The launch of two exciting new – and very different – racing categories: TCR and S5000.
Sunday May 19, 2019 is shaping as a landmark day in Australian motorsport history. It’s when two new categories simultaneously debut, perhaps signalling a shifting of sands on the local racing landscape.
It’s the day Sydney Motorsport Park hosts the opening rounds of the inaugural championships for TCR Australia and S5000, two classes that could not be more different in terms of vehicles, yet share many similarities, including management by the Australian Racing Group, headed by former Supercars managing director Matt Braid.
If S5000 is the much-loved Formula 5000 open-wheeler class reincarnated – see separate story – its stablemate is the new-age Super Touring. Of course, many long-time tin-top racing enthusiasts raised on a diet of Ford-versus-Holden will roll their eyes and consider that two-litre tourers were tried unsuccessfully two decades ago and will likely fail again this second time around. But that ignores today’s very different operating environment and TCR’s incredible growth globally on the back of affordability – something Super Touring never possessed.
As one veteran racing journalist was heard to utter at TCR Australia’s media and competitor launch event – with four models on hand at SMP for demo and sample laps – it’s a “new, improved version of Super Touring framed from the lessons of the past. It looks like it addresses the failings of the two-litre cars 20 years ago and the failings of GT3 in keeping the manufacturers’ arms race in check.”
TCR also hits the track in Oz as the Supercars category faces road car relevancy issues and an uncertain future in the wake of the Aussie-built Commodore’s and Falcon’s extinction. In contrast, the roadgoing C-segment models that populate TCR grids continue to sell in signi cant numbers. In any case, TCR Australia is being positioned as supplementary to Supercars rather than a rival.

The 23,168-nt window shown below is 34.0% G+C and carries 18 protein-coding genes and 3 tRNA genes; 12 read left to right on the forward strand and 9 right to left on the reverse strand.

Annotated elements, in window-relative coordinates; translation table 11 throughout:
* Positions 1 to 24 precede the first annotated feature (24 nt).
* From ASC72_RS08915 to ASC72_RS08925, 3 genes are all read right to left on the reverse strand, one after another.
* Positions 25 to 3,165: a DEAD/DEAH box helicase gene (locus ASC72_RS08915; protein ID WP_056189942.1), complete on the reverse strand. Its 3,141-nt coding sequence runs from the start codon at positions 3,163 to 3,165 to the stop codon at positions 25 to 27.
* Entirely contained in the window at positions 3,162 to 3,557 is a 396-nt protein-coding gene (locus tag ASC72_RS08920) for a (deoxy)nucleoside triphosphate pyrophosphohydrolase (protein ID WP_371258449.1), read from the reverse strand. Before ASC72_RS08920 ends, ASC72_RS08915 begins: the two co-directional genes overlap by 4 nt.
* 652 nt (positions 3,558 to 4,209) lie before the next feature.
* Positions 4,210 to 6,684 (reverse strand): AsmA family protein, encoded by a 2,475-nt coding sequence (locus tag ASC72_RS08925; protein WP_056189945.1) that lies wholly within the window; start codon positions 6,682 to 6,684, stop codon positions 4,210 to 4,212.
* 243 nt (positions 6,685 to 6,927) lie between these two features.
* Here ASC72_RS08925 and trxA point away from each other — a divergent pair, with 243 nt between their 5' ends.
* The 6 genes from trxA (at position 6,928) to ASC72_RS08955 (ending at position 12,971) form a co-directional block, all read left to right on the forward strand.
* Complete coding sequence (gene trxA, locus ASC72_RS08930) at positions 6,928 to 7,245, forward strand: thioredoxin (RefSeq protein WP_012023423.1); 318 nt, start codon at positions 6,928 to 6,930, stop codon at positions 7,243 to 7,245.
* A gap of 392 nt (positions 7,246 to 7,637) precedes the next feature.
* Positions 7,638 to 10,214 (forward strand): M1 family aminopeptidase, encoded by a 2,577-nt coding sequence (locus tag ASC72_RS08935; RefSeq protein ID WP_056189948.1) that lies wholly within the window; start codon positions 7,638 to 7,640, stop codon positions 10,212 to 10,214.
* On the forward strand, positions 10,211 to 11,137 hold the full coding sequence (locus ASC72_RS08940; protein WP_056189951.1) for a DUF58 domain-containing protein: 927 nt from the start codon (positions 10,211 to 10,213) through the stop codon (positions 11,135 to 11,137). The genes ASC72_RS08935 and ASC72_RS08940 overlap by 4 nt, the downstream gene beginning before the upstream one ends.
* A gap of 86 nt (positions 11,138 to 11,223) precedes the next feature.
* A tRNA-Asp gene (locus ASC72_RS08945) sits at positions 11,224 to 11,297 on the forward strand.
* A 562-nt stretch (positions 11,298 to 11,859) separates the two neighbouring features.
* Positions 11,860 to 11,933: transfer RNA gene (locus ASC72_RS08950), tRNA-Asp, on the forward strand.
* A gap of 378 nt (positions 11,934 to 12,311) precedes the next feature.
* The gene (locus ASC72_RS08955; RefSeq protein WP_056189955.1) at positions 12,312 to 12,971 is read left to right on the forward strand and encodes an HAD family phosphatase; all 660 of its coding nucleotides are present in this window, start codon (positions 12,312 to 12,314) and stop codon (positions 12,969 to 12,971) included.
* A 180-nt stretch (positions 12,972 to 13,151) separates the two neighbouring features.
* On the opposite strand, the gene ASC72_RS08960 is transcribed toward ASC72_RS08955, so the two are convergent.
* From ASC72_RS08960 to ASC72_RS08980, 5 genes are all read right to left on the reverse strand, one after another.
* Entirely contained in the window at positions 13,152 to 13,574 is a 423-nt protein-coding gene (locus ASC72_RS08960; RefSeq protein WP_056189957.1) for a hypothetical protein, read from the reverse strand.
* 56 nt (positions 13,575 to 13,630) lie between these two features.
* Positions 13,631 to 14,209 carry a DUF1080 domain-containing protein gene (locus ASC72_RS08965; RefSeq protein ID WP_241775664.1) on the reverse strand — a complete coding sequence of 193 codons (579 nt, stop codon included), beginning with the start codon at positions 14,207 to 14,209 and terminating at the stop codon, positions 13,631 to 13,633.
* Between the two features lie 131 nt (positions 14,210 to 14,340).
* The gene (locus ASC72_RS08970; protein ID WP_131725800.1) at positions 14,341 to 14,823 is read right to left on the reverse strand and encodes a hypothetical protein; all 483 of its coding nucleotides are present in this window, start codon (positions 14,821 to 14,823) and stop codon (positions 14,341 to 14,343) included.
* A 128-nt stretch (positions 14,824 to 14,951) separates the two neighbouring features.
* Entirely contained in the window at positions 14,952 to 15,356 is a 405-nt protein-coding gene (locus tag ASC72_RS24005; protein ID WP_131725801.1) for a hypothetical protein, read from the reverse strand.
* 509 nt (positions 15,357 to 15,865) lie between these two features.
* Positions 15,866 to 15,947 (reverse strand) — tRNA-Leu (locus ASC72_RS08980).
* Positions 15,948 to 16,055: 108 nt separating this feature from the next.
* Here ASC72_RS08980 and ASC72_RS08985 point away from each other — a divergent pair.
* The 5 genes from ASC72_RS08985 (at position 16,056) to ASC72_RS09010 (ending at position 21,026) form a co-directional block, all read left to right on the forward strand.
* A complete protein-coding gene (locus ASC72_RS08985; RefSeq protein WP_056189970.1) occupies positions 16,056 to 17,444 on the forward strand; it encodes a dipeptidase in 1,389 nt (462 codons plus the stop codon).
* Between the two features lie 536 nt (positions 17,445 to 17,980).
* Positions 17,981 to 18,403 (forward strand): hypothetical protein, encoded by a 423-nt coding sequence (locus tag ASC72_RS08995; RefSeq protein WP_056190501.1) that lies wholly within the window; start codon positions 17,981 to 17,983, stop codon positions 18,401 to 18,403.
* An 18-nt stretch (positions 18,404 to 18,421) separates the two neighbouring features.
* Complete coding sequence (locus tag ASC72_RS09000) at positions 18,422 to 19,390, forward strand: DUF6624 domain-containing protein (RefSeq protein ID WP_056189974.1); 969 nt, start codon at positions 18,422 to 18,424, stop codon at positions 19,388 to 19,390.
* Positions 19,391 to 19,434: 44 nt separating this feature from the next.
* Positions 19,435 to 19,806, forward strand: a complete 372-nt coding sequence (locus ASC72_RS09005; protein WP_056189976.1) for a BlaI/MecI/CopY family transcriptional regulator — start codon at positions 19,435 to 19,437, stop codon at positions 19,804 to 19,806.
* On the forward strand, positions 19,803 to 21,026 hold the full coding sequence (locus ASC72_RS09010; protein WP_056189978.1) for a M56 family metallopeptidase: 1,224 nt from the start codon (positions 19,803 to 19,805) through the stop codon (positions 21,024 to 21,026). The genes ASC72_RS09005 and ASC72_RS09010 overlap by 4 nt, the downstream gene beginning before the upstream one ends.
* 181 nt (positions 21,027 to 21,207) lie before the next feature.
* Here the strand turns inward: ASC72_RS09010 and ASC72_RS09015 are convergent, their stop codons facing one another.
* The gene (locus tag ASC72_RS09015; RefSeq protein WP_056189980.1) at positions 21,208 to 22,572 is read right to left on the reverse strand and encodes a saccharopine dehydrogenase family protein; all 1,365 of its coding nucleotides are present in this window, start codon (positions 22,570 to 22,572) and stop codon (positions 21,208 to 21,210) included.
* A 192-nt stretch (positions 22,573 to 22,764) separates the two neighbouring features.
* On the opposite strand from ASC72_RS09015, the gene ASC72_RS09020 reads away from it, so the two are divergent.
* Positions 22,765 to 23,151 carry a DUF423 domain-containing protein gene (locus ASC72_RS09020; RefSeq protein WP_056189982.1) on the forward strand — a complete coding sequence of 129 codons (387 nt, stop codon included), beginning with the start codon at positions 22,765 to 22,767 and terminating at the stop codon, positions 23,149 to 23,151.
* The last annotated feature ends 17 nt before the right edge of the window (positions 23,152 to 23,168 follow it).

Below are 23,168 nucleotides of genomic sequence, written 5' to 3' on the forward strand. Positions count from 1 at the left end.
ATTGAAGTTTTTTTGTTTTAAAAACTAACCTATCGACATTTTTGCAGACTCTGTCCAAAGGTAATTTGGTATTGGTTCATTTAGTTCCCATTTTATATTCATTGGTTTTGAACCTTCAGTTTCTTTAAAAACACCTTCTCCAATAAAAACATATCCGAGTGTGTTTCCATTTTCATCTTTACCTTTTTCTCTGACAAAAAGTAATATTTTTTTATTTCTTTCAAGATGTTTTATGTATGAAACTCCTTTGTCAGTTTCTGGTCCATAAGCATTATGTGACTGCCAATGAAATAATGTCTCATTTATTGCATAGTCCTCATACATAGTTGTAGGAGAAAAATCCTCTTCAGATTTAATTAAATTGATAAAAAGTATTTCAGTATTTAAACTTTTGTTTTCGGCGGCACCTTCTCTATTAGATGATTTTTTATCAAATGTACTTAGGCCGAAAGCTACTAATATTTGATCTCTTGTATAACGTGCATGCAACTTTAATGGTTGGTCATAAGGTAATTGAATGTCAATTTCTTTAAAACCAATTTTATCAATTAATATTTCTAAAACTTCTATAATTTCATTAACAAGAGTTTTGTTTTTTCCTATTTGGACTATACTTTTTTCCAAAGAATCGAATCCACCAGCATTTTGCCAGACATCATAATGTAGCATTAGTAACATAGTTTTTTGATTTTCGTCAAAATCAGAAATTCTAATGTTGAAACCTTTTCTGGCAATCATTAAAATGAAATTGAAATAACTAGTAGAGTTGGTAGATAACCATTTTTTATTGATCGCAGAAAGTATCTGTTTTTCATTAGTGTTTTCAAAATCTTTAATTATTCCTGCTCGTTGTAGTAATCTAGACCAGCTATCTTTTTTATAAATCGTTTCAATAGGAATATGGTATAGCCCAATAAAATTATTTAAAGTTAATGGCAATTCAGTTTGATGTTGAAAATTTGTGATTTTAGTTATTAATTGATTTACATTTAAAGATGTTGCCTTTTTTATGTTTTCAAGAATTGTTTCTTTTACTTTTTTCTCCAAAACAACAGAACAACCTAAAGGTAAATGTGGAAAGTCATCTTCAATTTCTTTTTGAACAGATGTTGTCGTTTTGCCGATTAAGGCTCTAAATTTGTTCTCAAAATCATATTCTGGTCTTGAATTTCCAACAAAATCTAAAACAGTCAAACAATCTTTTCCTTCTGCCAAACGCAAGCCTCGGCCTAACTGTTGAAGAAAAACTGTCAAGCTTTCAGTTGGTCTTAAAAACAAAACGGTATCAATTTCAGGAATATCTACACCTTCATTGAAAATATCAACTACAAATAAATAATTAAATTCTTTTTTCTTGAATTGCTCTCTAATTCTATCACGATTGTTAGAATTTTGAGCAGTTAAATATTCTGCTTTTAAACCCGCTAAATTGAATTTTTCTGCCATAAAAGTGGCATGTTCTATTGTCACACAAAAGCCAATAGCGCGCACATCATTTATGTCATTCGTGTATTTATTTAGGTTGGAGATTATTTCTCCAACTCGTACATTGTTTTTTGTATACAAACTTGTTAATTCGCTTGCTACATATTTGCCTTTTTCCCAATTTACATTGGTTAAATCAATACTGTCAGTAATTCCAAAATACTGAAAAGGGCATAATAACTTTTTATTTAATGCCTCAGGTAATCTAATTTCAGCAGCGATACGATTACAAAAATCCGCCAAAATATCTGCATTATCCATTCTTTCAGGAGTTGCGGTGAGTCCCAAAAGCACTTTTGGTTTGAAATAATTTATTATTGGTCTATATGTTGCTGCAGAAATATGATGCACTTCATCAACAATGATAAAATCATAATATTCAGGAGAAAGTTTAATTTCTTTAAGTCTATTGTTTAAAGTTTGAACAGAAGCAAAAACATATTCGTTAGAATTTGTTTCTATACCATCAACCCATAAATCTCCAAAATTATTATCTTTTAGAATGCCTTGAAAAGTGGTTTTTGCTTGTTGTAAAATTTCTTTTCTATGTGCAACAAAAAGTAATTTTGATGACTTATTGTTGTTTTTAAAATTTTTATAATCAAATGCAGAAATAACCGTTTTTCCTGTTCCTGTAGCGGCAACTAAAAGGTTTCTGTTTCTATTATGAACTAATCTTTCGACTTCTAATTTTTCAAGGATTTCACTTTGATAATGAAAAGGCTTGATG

Thirteen models are currently homologated, 10 of which are sold locally. Eligible models are Honda Civic, VW Golf, Audi RS3, SEAT Leon, Ford Focus, Alfa Romeo Giuletta, Kia Cee’d GT, Lada Vesta, Peugeot 308, Renault Megane, Hyundai i30N, Subaru WRX and Opel Astra. The latter sports a Holden badge in Australia...
That list doesn’t yet include models from Japanese powerhouses Toyota, Nissan and Mazda, whose entry, Braid says, is at the feasibility study stage off the back of TCR Japan’s launch in the land of the rising sun, also in 2019.
TCR stands for ‘Touring Car Racing’ and is the brainchild of former World Touring Car Championship promoter, Marcello Lotti. The Italian created TCR’s regulations with the aim of producing a cost-effective touring car class while still involving manufacturers. He replicated successful elements of the GT3 category model that has attracted multiple manufacturers to create cars to be sold to customers and raced globally. But whereas new GT3 cars have doubled or tripled in price over the last decade – McLaren’s new 720S GT3 will cost Australians over $800,000 to purchase and put on track here – TCR cars are price-capped in the region of $200,000.
The TCR formula is based around production-based turbo-charged two litre, four-cylinder, petrol or diesel front-wheel drive hatchbacks and sedans.
While competitors are a race series’ ultimate customers, AMC also expects the class to appeal to spectators and viewers who will appreciate the retention of production bodyshell’s and production-based engines, the latter good for about 260kW and 420Nm. Suspension layout must be retained to keep costs down.
Grids will be capped at 20 in 2019, with no more than ve examples of any one model permitted in season one. The seven-round series comprises SMP, May 19; Phillip Island, June 9; The Bend, July 14; Queensland Raceway, August 4; Winton, September 1; Sandown, September 22 and The Bend, 15-17 November. Race weekends will feature three 30-minute races. The television package was not yet con rmed as this issue closed for press.
ARG features a consortium of Australian businessmen including Brian Boyd (PAYCE) and John McMellan (formerly the chief of Wilson Security).
A number of current and former Supercars identities attended the launch, including team owners Brad Jones and Garry Rogers, drivers Chaz Mostert and Jason Bright, and previous CEO James Warburton.
TCR Australia’s launch was held exactly six months before the class’s May 19 debut, with a number of team and driver announcements expected as the category – and the sport – heads to what could be a milestone day. Momentum is quickly gathering.